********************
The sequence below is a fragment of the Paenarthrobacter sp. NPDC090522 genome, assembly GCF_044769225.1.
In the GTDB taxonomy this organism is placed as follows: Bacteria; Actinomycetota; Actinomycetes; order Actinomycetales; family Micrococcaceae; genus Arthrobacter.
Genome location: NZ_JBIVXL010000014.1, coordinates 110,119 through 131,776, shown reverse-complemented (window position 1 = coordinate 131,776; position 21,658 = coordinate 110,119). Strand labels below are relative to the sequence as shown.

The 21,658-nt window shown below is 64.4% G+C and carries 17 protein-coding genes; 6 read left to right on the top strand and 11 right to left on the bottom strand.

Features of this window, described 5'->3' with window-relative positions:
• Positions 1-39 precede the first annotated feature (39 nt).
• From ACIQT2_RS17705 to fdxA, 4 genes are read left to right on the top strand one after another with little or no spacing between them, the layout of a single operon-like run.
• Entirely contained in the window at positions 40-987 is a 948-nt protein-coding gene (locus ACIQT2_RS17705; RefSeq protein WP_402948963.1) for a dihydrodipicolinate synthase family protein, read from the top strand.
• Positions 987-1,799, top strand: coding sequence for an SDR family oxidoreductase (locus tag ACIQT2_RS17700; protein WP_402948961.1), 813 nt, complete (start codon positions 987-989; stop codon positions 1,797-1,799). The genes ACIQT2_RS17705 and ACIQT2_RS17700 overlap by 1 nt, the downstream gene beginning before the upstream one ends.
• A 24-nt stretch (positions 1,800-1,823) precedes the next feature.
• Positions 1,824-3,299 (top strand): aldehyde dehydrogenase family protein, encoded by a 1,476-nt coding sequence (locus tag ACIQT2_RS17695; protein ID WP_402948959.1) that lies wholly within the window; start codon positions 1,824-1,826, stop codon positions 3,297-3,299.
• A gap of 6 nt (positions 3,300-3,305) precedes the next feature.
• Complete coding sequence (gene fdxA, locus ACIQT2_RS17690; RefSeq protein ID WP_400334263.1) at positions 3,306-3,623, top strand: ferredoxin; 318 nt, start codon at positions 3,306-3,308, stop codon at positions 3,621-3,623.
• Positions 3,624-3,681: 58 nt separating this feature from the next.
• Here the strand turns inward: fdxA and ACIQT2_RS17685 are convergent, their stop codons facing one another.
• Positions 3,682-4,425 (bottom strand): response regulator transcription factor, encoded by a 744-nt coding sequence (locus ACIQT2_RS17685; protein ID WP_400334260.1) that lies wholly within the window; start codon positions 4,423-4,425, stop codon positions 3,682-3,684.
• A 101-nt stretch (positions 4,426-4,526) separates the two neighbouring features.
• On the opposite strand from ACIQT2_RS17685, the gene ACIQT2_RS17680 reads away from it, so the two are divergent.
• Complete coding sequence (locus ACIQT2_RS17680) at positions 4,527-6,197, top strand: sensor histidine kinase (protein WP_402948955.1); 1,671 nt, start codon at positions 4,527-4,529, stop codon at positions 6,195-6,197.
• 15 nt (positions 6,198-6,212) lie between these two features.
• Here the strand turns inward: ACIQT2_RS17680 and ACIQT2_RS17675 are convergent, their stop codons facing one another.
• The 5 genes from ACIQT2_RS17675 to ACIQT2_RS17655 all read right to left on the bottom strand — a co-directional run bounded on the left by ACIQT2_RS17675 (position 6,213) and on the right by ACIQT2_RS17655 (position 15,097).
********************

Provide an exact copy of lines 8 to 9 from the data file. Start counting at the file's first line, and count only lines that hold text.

• Entirely contained in the window at positions 40-987 is a 948-nt protein-coding gene (locus ACIQT2_RS17705; RefSeq protein WP_402948963.1) for a dihydrodipicolinate synthase family protein, read from the top strand.
• Positions 987-1,799, top strand: coding sequence for an SDR family oxidoreductase (locus tag ACIQT2_RS17700; protein WP_402948961.1), 813 nt, complete (start codon positions 987-989; stop codon positions 1,797-1,799). The genes ACIQT2_RS17705 and ACIQT2_RS17700 overlap by 1 nt, the downstream gene beginning before the upstream one ends.